Earth Defense Force 2025

  • Online Co-Op: 4 Players
  • Couch Co-Op: 2 Players
  • + Co-Op Campaign
  • + Combo Co-Op
Earth Defense Force 2025 Co-Op Review
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Earth Defense Force 2025 Co-Op Review

Bugs as far as the eye can see.

Modern shooters take themselves far too seriously. Sure, they might deal with mature themes like the brutality of war, or discovering the darkness lying in the hearts of all mankind, but they don’t have an ounce of humor at all. They resemble accountants in suits who feel uncomfortable when a client starts smiling. Earth Defense Force 2025, however, is a man who rides in on a unicycle wearing a jetpack and juggling water balloons full of shaving cream. Of course he doesn’t know how to ride the unicycle, so he ends up falling on his face and breaking his nose and all of the balloons burst on his head and cover him in foam. But dang it if he doesn’t hop to his feet and try it again. Oh, he’ll keep falling, but you might have a fun time watching him do it.

Earth Defense Force 2025 is a third person class-based shooter where you defend the planet from giant insects and their robot friends. Team up with three additional allies, gather loot from your fallen enemies, and complete a slew of different missions. One could make the argument that it is a horde mode with character progression, and you wouldn’t necessarily be wrong. While some missions do have minor objectives, it really always comes down to killing everything that wasn’t born on this planet.

Set eight years after Earth Defense Force 2017, the giant bug alien monsters have returned from deep within the earth’s core, where they were busy making more giant bug alien monsters and also evolving. Plowing to the surface, they seek to drain the sweet bodily fluids of all humans and take over the earth. As a member of the Earth Defense Force, you and your allies must repel the alien onslaught and save humanity from being dinner for some intergalactic insects. The story is told mostly through radio transmissions and a few cutscenes, though cutscenes between levels don’t have any narrative aside from showing some terrified civilians being devoured by bugs or the like.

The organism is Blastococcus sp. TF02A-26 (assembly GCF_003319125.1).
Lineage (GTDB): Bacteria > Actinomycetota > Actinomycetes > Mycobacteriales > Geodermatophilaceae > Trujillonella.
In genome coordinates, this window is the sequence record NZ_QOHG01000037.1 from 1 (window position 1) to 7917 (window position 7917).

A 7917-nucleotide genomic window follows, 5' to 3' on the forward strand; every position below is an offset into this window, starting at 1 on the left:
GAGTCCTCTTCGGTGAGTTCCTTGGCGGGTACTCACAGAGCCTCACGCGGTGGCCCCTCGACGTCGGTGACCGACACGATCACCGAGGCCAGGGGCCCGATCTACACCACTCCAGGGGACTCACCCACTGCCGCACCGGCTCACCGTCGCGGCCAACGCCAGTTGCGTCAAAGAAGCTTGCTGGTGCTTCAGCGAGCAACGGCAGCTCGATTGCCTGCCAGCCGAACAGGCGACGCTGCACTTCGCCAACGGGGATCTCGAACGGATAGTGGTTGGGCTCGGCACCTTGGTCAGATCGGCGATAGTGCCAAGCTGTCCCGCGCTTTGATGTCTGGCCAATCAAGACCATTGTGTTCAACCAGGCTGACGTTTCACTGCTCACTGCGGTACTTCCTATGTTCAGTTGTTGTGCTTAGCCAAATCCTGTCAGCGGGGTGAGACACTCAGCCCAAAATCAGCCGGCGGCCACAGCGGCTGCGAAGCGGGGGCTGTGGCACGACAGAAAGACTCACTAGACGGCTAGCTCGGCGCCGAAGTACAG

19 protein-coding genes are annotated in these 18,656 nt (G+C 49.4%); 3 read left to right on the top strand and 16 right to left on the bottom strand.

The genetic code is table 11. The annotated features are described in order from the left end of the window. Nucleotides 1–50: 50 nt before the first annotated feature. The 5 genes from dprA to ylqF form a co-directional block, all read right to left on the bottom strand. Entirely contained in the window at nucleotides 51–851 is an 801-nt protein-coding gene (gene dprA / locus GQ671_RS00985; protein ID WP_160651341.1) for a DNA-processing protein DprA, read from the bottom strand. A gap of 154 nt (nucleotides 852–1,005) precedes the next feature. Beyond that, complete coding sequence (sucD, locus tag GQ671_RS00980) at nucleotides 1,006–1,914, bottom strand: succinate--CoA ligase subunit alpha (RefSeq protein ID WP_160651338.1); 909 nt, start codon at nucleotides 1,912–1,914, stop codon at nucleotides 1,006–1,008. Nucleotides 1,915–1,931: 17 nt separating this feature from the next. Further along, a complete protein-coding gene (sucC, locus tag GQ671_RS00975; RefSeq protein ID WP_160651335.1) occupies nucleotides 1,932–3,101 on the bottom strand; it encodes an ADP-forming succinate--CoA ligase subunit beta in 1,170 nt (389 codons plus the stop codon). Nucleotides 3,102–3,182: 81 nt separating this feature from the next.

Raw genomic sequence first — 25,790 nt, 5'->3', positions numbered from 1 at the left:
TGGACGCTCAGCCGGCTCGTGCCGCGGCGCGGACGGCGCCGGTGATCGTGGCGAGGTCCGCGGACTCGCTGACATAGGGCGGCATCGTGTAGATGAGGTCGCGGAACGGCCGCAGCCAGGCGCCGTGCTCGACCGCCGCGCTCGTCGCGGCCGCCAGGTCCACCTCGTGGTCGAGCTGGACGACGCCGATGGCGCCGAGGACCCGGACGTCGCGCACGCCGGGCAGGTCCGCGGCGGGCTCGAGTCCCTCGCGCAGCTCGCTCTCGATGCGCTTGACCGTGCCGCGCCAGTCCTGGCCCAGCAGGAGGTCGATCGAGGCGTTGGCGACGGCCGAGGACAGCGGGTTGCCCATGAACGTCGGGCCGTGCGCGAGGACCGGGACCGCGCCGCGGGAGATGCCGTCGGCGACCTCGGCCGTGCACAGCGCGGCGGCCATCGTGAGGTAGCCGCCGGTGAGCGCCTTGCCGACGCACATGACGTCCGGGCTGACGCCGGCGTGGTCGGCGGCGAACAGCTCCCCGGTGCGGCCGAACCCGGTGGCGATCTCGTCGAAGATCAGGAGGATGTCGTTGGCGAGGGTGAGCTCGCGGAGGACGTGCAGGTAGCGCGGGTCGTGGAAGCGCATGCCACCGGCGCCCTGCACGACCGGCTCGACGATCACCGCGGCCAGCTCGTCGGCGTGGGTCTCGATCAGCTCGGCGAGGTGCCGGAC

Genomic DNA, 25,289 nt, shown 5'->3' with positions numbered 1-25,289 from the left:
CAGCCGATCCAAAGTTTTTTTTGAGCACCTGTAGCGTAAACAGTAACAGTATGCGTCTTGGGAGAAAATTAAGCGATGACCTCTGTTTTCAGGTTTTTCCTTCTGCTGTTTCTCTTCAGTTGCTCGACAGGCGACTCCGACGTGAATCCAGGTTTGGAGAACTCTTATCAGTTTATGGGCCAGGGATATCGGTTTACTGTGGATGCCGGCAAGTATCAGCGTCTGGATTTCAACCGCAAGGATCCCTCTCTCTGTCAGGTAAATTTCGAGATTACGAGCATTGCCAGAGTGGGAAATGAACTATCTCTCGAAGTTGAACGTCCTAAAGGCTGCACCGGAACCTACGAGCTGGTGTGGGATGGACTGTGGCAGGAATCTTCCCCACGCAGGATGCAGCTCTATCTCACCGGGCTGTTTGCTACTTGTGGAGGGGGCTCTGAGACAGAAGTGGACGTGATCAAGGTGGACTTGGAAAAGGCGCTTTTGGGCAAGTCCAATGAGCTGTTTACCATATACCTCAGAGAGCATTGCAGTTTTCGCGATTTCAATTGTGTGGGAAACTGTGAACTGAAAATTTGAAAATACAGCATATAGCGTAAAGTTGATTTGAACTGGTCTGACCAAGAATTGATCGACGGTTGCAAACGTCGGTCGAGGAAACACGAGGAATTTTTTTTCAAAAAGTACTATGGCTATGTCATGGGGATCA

The premise and the voice acting harken back to every low budget sci-fi movie ever, which somehow makes it all the more charming. Everything about it, from the mediocre graphics, to the ragdolling giant bugs, to the terrified cries of the two models of civilian clones running around, screams, “we made a B-movie! All of the jankiness you are experiencing in the actual game is entirely intentional, and if you think otherwise then you are a rube.” That is the only rationale I can think of, because the game is chock to the brim with jank. Let me expand on the exact amount of jank in a bit.

This game was designed for co-op. End of story. There’s a versus mode that isn’t fun at all, and you can run around the truly massive cityscapes by yourself and the help of your AI grunts if you really wanted to, but you’d probably get bored extremely quickly. Given that the levels, even the fastest ones, are exceptionally large, you’d have ants and wasps and robots tearing up downtown while you slogged your way cross country to meet them head on. There are some attacks, such as web tendrils shot by spiders, which grab and drag you towards the bad guys, rapidly sapping your health. If you didn’t have someone to blast that eight-legged beast, you’re probably dead meat. And, even if you are dead meat, buddies can still revive you by giving up half of their current health. If you want to play this game, make sure you have at least one friend who is down to squash the insect menace.

EDF’s strongest suit is the diversity between the four classes. There is definitely no mistaking one for the other, and they work so differently it’s almost like you’re playing four different games with their own bizarre control schemes. There’s the Ranger, who makes you feel like one of those unfortunate grunts from the Starship Troopers movie. The Air Raider is a support class with very few damaging weapons, but he can call in artillery assaults, health drops, and even vehicles and mechs. The Fencer is a walking tank built for taking damage and can also deal out his own destruction. All that firepower is heavy, however, and he’s by far the slowest class in the game. The Wing Diver (my personal favorite) is a lightly-armored girl with a jetpack and energy weapons.

One of my favorite moments from the game involved enemy ships which would carpet bomb the city with ants. When it was releasing the giant bugs, the belly opened to reveal the weak spot in its otherwise impenetrable hull. I flew my Wing Diver up to the top, riding around on the vessel while my allies dealt with their new six-legged friends. The next time it opened to release more insects, I flew up under it and blasted it with electric bombs until the spacecraft began to fall. I lit my jetpack girl atop a skyscraper, and watched as the silvery ship plummeted into the city, destroying an entire neighborhood and a noodle shop.


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